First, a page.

As the world continues to deal with the repercussions of the financial crisis, market leaders are being pressurised to perform and excel.
“Your impact as a leader is a very natural by-product of the way you think,” says Liz Wiseman, co-author of the book Multipliers: How the best leaders make everyone smarter.
In the book, Wiseman classifies leaders into two categories – multipliers and diminishers. While multipliers amplify the intelligence of the people around them, diminishers shut down the intelligence of their subordinates.
“People report that working for a diminisher, they only get to use about 48-50 per cent of their intelligence. Multipliers virtually get 100 per cent. So essentially, multipliers double their work force for free,” says Wiseman.
According to her, the differences between the two come in five areas – the first is how they manage the talent. Diminishers love to hire smart people but they tend to put them in the background. Multipliers identify people’s genius, and they put it to work on the businesses’ biggest challenges.
The second is the environment they create. Diminishers tend to be tyrants, while multipliers create space for other people to contribute their ideas. Thirdly, while diminishers set direction based on what they see and what they know, multipliers challenge people to take on the impossible.
The fourth area is how they make decisions. Diminishers tend to be the final decision makers while multipliers prefer to be debate makers. Lastly, while diminishers are micro-managers, multipliers give ownership to their subordinates.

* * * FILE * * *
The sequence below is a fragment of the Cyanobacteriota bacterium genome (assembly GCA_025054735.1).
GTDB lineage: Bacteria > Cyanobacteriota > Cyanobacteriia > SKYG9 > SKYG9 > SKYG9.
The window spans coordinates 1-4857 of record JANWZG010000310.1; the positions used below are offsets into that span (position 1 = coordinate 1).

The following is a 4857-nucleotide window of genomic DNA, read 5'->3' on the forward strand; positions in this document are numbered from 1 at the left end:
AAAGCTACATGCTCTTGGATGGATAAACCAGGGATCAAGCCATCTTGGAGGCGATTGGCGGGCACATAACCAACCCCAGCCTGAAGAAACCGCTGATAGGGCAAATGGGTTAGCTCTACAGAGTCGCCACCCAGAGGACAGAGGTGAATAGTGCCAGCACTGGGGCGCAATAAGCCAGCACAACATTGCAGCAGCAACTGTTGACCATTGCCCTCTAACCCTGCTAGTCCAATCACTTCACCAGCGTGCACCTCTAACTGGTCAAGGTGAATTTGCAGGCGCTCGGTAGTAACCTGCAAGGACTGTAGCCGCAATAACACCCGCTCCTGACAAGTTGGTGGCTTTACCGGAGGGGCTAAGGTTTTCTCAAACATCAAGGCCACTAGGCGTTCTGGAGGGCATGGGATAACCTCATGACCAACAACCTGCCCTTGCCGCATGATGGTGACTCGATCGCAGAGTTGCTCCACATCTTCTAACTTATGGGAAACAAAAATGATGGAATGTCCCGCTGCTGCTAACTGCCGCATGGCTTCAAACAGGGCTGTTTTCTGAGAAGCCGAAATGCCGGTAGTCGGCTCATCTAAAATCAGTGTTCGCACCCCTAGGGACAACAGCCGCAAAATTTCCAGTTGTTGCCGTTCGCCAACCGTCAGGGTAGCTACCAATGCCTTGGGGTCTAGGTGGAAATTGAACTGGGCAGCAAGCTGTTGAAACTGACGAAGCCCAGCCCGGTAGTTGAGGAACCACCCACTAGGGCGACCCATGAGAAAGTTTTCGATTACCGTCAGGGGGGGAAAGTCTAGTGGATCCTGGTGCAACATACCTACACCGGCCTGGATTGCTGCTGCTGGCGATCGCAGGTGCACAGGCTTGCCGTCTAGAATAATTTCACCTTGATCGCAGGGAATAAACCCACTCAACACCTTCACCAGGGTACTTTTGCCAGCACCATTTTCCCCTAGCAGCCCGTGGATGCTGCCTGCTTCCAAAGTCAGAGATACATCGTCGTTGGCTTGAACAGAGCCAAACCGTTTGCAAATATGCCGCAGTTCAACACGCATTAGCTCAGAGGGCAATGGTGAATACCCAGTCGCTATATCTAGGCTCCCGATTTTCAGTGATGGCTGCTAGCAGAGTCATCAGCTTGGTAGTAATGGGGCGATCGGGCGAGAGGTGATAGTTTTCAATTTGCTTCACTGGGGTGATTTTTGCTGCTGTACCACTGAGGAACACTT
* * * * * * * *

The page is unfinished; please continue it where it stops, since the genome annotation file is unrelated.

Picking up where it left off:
“Unequivocally, the same concept applies around the world,” says Wiseman. In fact in areas like the Middle East, where there exists a strong sense of authority and hierarchy in the culture, the phenomenon is more pronounced.
But adopting new leadership practices in this area will not be easy, she admits. “Certain things that multipliers do like asking the questions and letting other people answer them – this is particularly hard in the UAE, where people are very used to having the boss, particularly for family-owned businesses, which provide the direction and provide the answers,” she says.
US-based leadership expert, John Chappelear, agrees that implementing new concepts in the region will be a challenge, but adds that they still need to be implemented.
“Intelligent leaders quickly see the benefits that result from these efforts. As leaders increase their willingness to implement more change, that willingness leads to more success over and over leading to a repeatable and continual cycle of success. Simply stated: Small changes, practiced consistently, create dramatic results,” he says.
During a recent leadership programme that Chappelear ran in this region, he met several successful and skilled workers who left organisations because of poor management skills, a lack of opportunities, and little hope for advancement or all the above.
“As leaders wouldn’t we rather have the best and the brightest vying for positions, at all levels, within our organisations? Think of the potential,” he adds.
“[Family businesses are] more challenging because they have a natural bias toward family and generally a lack of objectivity in decision-making,” he says.
In the US, only 40 per cent of family owned businesses survive to the second generation, 12 per cent to the third, and three per cent to the fourth.
However, if family businesses do commit to new leadership concepts, they tend to implement them quickly because small groups run them, adds Chappelear.
So what’s the way forward? The key is for senior leaders with knowledge and experience to operate in a mode similar to steve Jobs: “Stay hungry,
stay foolish”, says Wiseman. “Because leaders who thought they had the answers are going to find that the business environment changes faster than they have all the answers.”